She later said "things became a little bit boring for me after La Dolce Vita because every producer or director in Italy, England and America wanted me to recreate the same role - the movie star from America who comes over to Italy."
Ekberg then appeared in Boccaccio '70 (1962), a film that also featured Sophia Loren and Romy Schneider. Soon thereafter, Ekberg was being considered by Broccoli to play the first Bond girl, Honey Ryder in Dr. No, but the role went to the then-unknown Ursula Andress. However Broccoli then cast her in Call Me Bwana (1963) with Bob Hope. (Call Me Bwana featured in the second Bond film, From Russia with Love, during a sequence where Ali Kerim Bey assassinates the Russian agent Krilencu with a sniper rifle. Krilencu attempts to escape through a window, which is situated in Anita Ekberg's mouth, on the wall-sized poster: "She should have kept her mouth shut," Bond says.)
Ekberg co-starred with Andress, Frank Sinatra, and Dean Martin in the western-comedy 4 for Texas (1963). She returned to Europe to make Love Factory (1964) and Who Wants to Sleep? (1965). She went to England for an Agatha Christie adaptation, The Alphabet Murders (1965), directed by Frank Tashlin who had made her two Martin and Lewis films.
Ekberg was in the Italian How I Learned to Love Women (1966) then had a small role in a Jerry Lewis comedy, Way... Way Out (1966). She was in Pardon, Are You For or Against? (1966), an Alberto Sordi comedy; The Cobra (1967), an Italian crime film with Dana Andrews; The Glass Sphinx (1967) with Robert Taylor; Woman Times Seven (1967), an anthology directed by Vittorio De Sica, in a segment with Michael Caine; and Crónica de un atraco (1968).
She had a cameo in If It's Tuesday, This Must Be Belgium (1969) and the lead in Fangs of the Living Dead (1969), Death Knocks Twice (1969), and A Candidate for a Killing (1969).
Fellini called Ekberg back for a cameo in The Clowns (1970). She had bigger parts in The Divorce (1970) with Vittorio Gassman; The Conjugal Debt (1970); Quella chiara notte d'ottobre (1970); The French Sex Murders] (1972), a giallo; and Deadly Trackers (1972).
She went to Asia to make a Hollywood film, Northeast of Seoul (1972). In 1972 she sued an Italian magazine for publishing naked photographs of her.
Ekberg was also in Gold of the Amazon Women (1979), Killer Nun (1979), S.H.E: Security Hazards Expert (1980), Cicciabomba (1982), and The Seduction of Angela (1986). Fellini used her in Intervista (1987), appearing as herself in a reunion scene with Mastroianni.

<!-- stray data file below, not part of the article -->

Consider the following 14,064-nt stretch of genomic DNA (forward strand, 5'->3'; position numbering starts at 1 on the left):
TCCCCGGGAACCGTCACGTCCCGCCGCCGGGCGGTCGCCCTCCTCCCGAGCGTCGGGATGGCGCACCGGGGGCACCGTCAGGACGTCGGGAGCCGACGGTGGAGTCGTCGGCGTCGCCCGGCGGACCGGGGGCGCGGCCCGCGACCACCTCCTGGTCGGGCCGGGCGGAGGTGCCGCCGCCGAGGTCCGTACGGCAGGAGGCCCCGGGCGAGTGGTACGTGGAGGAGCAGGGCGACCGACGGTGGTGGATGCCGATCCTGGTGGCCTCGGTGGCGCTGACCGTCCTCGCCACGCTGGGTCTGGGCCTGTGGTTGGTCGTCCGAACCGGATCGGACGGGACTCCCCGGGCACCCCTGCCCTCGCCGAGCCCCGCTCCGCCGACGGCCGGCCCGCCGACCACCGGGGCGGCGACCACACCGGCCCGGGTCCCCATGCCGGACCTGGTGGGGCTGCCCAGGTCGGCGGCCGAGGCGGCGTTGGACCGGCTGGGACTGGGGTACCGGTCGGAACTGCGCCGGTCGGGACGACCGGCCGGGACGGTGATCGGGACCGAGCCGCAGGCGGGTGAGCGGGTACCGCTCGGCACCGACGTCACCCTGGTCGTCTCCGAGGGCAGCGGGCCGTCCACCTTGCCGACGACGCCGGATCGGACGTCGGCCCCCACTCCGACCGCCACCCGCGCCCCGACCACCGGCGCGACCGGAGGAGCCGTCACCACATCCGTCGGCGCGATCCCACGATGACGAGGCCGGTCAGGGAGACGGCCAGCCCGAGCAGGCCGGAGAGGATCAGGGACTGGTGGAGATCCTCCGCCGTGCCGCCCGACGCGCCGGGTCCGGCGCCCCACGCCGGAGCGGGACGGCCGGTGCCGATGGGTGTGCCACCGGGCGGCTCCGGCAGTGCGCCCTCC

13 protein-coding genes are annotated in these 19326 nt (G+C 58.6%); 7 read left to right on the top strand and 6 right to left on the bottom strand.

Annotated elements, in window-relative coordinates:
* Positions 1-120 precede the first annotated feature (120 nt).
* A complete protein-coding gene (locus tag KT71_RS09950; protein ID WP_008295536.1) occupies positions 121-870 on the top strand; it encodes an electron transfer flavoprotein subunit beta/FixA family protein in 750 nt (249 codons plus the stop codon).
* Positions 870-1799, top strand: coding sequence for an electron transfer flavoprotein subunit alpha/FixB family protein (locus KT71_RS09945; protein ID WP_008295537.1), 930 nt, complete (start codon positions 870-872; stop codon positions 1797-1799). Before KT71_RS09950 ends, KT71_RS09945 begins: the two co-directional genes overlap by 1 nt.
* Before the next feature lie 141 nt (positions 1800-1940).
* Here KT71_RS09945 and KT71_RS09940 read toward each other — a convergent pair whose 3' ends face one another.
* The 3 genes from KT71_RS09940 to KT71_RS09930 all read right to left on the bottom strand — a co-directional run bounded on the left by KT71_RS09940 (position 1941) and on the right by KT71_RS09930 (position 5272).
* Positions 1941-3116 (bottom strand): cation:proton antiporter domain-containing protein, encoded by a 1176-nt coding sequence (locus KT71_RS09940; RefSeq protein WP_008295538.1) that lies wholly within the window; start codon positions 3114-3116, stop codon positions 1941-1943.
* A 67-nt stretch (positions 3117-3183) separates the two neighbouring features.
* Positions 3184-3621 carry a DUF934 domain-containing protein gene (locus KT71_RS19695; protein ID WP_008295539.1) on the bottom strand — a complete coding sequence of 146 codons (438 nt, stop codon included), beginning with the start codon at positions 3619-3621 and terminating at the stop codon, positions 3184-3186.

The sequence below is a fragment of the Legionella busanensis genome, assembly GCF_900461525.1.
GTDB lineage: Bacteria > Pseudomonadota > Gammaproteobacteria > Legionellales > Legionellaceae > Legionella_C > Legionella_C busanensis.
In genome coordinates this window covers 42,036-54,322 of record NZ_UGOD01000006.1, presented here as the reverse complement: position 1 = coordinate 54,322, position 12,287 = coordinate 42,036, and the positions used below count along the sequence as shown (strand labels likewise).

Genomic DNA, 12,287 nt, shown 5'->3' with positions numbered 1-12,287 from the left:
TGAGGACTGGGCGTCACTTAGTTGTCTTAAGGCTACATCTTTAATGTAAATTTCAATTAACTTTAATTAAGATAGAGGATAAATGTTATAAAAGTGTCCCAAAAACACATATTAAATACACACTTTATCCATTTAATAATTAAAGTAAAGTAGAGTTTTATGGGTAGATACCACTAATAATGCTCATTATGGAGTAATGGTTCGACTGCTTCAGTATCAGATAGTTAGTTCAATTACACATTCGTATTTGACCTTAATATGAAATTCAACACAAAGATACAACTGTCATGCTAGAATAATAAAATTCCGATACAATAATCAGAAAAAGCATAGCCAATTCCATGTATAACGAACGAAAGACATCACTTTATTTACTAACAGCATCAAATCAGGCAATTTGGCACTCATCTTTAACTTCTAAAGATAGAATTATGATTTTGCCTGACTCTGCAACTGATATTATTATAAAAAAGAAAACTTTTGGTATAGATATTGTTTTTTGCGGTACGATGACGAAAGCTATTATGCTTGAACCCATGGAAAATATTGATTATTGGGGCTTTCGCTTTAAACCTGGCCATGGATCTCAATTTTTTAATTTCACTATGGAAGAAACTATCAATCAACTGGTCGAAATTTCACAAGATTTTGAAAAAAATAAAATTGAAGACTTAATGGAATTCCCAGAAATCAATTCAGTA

Later performances included Count Max (1991), Ambrogio (1992), Cattive ragazze (1992), Witness Run (1996), and Bámbola (1996), in a part turned down by Gina Lollobrigida. She had a good part in Le nain rouge (1998).
She was in the TV series Beauty Centre (2001).
Both of Ekberg's marriages were to actors, but neither of them succeeded. She was married to Anthony Steel from 22 May 1956 until their divorce in 14 May 1959 and to Rik Van Nutter from 9 April 1963 until their divorce in 1975. In one interview, she said she wished she had a child, but stated just the opposite on another occasion.
Ekberg was often outspoken in interviews, e.g., naming famous people she reportedly "couldn't bear". She was also frequently quoted as saying that it was Fellini who owed his success to her, rather than vice versa: "They would like to keep up the story that Fellini made me famous, that Fellini discovered me," she said in a 1999 interview with The New York Times.
Ekberg did not live in Sweden after the early 1950s, and rarely visited the country. However, she welcomed Swedish journalists into her home outside Rome and in 2005 appeared on the popular radio program Sommar, telling about her life. She stated in an interview that she would not move back to Sweden before her death but would be buried there.
In 1963, she was sued by her publicist. In 1977, she was robbed in August and in December.
On 19 July, 2009, she was admitted to the San Giovanni Hospital in Rome after falling ill in her home in Genzano, according to a medical official in the hospital's neurosurgery department. Despite her condition not being serious, Ekberg was put under observation in the facility.
In December 2011, it was reported that the 80-year-old Ekberg was "destitute" following three months in a Rimini hospital with a broken hip, during which time her home was robbed of jewelry and furniture, and her villa was badly damaged by fire. Ekberg applied for help from the Fellini Foundation, which also found itself in difficult financial straits.
Ekberg died on 11 January 2015, at the age of 83, at the clinic San Raffaele in Rocca di Papa, Roman Castles, from complications of enduring illnesses. Ekberg's funeral service was held on 14 January 2015, at the Lutheran-Evangelical Christuskirche in Rome, after which her body was cremated and her remains were buried at the cemetery of Skanör Church in Sweden.